2. Organize

Once you’ve removed anything that is outdated, unusable, or unimportant, organize what’s left. Store items in clear bins so it’s easy to see what’s inside. These are my favorites. The snap lids are easy to remove and the colored tabs help keep similar items organized.

Once you’ve organized your resources, take inventory of the supplies you have left over. This will help guide your purchases during back to school sales.

For tips on organizing your teaching resources, see this post.

3. Take pictures

Save time deciding what goes where next year by taking pictures of how your room is set up now. Download the photos to a digital file along with notes for specific things you want to remember about seating arrangements, center placements, and more.

4. Reflect

Spend the last few weeks reflecting on your year. What went well? What would you like to improve? Spend just a few minutes each day writing notes – or keep your note sheet out on your desk to jot notes as they come to you. Remember to take your notes home with you for summer planning.

For a printable guide to help you reflect on the year, see this post.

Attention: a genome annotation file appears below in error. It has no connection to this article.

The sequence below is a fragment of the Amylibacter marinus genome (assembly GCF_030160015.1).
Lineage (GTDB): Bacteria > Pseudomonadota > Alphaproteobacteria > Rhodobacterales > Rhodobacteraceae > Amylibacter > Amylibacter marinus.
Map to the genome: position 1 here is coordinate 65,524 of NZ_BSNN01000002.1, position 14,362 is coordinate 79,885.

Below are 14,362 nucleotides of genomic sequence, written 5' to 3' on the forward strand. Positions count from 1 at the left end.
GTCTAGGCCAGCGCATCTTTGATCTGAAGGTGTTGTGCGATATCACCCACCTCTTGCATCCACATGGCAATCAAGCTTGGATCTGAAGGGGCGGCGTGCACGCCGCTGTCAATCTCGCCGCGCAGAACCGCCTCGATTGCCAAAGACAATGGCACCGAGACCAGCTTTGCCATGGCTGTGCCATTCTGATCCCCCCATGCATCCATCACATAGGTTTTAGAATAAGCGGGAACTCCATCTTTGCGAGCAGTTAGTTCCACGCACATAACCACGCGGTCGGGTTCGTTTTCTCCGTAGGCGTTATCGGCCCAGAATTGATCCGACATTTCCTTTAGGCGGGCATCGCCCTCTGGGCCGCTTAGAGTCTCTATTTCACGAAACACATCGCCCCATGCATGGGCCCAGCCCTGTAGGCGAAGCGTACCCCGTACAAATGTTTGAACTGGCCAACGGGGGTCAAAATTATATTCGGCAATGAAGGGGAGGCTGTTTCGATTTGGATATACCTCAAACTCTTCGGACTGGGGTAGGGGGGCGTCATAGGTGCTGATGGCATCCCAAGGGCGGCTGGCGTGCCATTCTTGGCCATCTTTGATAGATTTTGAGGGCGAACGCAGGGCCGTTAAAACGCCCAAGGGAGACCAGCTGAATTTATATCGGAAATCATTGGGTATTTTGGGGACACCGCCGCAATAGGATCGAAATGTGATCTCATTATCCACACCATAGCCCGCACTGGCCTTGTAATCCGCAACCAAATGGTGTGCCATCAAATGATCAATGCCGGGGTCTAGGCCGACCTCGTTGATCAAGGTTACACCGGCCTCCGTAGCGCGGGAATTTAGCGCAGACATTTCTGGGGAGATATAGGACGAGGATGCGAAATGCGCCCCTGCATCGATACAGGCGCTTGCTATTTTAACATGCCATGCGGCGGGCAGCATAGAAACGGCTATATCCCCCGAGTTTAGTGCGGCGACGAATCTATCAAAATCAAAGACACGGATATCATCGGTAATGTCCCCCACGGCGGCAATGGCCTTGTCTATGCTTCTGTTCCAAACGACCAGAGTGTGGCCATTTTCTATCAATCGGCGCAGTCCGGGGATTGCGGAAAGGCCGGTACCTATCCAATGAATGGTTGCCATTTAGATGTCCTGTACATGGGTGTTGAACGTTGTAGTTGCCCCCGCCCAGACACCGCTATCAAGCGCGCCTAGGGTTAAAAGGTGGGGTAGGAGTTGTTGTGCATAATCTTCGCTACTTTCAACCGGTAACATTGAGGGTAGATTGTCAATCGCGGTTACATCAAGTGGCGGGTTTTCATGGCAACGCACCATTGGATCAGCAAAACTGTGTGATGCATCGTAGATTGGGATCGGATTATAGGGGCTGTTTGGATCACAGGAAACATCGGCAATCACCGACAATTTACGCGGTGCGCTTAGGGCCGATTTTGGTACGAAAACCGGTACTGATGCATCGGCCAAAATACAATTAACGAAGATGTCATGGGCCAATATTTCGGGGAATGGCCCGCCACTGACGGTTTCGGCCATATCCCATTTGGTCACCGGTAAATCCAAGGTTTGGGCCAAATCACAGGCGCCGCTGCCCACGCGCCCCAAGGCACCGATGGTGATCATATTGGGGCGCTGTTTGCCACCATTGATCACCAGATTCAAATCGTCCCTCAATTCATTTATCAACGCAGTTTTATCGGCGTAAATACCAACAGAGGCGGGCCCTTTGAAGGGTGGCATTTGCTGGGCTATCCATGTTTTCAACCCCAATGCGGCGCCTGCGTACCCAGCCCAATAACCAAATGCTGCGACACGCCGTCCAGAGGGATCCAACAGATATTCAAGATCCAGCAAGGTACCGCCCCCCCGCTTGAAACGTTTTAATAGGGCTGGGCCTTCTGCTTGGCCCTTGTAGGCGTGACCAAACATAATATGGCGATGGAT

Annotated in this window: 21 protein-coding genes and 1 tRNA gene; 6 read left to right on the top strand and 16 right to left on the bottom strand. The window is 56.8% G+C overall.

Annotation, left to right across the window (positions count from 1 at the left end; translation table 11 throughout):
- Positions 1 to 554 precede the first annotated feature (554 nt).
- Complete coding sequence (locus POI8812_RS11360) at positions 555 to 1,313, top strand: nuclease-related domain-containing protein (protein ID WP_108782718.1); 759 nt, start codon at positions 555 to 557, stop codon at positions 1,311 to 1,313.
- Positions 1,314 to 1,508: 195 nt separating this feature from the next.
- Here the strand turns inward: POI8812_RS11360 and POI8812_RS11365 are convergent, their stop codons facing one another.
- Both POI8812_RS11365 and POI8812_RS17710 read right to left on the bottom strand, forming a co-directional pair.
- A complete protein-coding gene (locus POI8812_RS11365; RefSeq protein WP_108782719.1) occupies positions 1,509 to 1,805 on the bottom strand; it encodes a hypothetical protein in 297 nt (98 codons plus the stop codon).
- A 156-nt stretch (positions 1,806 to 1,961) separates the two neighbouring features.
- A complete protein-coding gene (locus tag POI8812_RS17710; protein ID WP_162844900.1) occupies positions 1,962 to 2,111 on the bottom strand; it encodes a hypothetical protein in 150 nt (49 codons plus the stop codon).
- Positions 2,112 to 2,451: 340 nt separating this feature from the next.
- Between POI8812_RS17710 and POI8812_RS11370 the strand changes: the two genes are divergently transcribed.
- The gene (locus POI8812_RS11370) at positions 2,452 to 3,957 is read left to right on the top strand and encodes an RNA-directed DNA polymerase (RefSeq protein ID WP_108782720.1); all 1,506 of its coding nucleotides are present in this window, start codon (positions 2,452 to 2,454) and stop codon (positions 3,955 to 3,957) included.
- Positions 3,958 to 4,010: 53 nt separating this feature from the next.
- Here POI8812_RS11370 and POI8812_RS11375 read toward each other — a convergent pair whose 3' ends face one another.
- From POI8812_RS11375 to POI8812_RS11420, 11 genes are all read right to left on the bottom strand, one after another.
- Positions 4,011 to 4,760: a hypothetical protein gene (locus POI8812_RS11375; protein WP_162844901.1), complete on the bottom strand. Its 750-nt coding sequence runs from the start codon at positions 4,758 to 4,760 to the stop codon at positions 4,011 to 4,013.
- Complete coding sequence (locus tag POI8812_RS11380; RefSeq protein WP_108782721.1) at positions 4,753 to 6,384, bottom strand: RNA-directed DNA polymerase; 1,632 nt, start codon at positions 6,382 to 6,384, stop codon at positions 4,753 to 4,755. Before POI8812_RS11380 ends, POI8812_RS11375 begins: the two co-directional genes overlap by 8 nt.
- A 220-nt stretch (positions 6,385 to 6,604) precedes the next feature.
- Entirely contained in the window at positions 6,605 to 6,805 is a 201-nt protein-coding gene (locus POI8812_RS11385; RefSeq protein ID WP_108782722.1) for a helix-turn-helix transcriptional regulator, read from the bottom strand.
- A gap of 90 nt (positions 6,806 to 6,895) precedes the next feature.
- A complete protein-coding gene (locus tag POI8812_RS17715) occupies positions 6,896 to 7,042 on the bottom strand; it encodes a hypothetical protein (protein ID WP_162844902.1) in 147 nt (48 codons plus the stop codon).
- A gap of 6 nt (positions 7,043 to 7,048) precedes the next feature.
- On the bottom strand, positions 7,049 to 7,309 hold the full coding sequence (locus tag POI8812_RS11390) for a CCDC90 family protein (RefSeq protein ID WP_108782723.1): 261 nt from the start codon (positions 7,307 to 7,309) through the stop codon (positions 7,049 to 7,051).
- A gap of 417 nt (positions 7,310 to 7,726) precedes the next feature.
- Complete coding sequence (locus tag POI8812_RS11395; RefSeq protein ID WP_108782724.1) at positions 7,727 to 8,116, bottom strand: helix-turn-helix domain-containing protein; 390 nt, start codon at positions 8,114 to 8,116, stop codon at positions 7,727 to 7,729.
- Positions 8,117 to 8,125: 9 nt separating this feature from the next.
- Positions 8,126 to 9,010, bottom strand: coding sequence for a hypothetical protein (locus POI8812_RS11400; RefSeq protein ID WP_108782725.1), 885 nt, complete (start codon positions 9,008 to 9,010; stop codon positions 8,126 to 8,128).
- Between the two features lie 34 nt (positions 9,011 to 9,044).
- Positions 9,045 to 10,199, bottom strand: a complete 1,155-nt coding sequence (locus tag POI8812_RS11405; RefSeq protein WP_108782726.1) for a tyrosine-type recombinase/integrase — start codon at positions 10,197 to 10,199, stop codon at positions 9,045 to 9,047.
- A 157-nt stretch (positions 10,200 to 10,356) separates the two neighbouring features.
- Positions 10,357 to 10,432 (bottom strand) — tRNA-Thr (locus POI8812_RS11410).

5. Prep for back to school

Print, copy, and prep everything you need at the beginning of the year.

Let’s be real. Come August, you’re going to be swamped with everything necessary to get the year going. There's no need to add countless hours standing at the copier or sitting by the printer on top of that. So - to save yourself a great deal of time later, do those types of tasks now.

While you won’t know specifics about next year’s class, you can prep in general terms. If you typically have 27 students in your class but know the max class size is 30, then prep for 30 students. If you end up with extras, you’ll be prepared for the inevitable “lost” assignment or ready for last minute additions to your roster.